Self-assembly behavior of a rod-like polypeptide at the air-water interface
Renate Reiter, Frédéric Wintzenrieth, Günter Reiter. Polymer 107 (2016) 379–386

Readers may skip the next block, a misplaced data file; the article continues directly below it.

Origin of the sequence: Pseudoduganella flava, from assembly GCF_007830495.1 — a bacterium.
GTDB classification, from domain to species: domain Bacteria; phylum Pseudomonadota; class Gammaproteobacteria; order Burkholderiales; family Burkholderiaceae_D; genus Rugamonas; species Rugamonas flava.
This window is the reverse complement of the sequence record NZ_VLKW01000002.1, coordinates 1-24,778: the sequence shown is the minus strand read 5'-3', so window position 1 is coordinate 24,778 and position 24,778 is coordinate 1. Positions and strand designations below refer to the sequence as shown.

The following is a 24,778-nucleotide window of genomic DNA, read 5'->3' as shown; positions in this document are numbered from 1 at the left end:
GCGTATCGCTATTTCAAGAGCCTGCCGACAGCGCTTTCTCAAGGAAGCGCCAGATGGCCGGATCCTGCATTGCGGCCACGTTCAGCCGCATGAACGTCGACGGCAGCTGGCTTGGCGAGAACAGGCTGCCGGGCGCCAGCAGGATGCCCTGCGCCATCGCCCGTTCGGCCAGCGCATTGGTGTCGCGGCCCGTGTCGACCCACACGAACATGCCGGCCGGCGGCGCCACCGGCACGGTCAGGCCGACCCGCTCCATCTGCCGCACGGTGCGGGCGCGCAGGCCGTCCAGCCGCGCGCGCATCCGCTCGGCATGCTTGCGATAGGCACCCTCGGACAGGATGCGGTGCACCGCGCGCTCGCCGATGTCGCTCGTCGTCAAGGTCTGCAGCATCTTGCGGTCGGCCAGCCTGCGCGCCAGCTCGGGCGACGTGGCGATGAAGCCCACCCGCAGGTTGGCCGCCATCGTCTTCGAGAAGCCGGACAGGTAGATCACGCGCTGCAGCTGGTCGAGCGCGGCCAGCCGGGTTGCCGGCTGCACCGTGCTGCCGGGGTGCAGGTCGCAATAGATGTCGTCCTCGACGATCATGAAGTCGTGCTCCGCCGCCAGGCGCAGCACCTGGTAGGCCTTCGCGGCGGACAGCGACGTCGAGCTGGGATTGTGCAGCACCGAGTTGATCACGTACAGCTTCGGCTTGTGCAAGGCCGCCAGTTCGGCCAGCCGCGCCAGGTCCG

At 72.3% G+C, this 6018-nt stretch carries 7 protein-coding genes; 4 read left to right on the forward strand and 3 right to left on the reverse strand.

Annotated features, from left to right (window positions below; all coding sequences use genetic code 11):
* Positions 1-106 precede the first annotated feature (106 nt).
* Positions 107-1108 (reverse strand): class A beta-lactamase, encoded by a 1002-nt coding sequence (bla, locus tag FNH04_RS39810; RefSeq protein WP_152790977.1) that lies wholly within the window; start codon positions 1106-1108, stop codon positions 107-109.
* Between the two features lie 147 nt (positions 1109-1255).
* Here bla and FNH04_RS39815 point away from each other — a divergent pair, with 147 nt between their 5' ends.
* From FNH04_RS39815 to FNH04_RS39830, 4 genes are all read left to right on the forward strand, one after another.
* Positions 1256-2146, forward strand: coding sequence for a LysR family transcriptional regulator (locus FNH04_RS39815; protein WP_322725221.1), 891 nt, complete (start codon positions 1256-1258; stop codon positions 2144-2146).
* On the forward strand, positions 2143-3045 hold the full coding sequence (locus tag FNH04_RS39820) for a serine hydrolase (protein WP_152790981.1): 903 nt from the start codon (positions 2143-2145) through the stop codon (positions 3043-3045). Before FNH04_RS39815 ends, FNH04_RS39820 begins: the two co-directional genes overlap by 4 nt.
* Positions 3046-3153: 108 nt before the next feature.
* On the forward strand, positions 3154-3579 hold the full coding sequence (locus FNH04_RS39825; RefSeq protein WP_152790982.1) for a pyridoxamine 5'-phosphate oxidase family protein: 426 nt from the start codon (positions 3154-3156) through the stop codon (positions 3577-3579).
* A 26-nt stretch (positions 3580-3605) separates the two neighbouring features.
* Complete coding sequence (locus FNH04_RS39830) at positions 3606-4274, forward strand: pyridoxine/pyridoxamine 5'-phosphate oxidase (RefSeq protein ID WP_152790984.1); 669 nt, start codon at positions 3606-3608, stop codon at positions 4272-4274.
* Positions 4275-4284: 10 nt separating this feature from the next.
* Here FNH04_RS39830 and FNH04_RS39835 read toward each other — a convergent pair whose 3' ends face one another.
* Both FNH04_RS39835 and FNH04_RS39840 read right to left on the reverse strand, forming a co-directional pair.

We present a systematic study of morphological changes in monolayers of a rod-like polypeptide (poly-gamma-benzyl-L-glutamate (PBLG)) on a Langmuir trough as a function of increasing surface density. Through the combination of atomic force and Brewster angle microscopy, we accessed structural information onthe nano- and micro-scale. Already during the spreading process, aggregates formed, leading to acoexistence of randomly organized domains, consisting of preferentially oriented fibers, embedded in aless ordered matrix of lower density. The resulting morphology after spreading resembles a structure of a 2D foam as observed for small amphiphilic molecules. With increasing surface density, we observed that the domains became larger with fibers showing a strong tendency to coarsen. Due to this coarsening process, the plateau region of the surface pressure isotherm exhibited a continuous increase in width of the fibers. In the region of highest surface density, solid-like films composed of compacted wide fibers were observed. These fibers, which were most likely in a glassy state, were fully oriented orthogonal to the compression direction.